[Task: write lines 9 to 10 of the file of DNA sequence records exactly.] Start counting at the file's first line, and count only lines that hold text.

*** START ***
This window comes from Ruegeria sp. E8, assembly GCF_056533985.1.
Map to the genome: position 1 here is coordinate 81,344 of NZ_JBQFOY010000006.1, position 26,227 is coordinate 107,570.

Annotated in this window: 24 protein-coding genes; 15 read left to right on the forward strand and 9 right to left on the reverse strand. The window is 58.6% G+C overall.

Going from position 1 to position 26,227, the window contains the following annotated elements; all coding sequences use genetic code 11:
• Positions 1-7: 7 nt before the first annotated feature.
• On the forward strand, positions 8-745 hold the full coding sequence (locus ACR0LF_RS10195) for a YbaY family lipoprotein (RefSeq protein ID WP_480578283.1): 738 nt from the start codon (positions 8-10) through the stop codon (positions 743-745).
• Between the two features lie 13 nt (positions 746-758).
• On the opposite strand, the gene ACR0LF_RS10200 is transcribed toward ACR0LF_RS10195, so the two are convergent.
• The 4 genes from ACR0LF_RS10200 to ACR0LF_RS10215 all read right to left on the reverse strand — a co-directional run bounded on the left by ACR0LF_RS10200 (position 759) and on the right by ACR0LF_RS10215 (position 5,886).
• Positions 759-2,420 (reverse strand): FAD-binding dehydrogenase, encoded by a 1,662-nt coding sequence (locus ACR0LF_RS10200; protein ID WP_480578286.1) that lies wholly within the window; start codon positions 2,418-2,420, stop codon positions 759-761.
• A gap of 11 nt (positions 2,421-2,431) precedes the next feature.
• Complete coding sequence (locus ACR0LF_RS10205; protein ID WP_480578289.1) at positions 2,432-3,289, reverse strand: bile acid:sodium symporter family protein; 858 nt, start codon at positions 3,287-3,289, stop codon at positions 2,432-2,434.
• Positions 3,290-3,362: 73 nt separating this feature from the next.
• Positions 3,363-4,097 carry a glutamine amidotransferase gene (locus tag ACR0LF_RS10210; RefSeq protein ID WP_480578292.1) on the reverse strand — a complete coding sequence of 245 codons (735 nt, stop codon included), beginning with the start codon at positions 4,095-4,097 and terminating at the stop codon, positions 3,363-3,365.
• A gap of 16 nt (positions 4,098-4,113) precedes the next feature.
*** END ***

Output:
• The 4 genes from ACR0LF_RS10200 to ACR0LF_RS10215 all read right to left on the reverse strand — a co-directional run bounded on the left by ACR0LF_RS10200 (position 759) and on the right by ACR0LF_RS10215 (position 5,886).
• Positions 759-2,420 (reverse strand): FAD-binding dehydrogenase, encoded by a 1,662-nt coding sequence (locus ACR0LF_RS10200; protein ID WP_480578286.1) that lies wholly within the window; start codon positions 2,418-2,420, stop codon positions 759-761.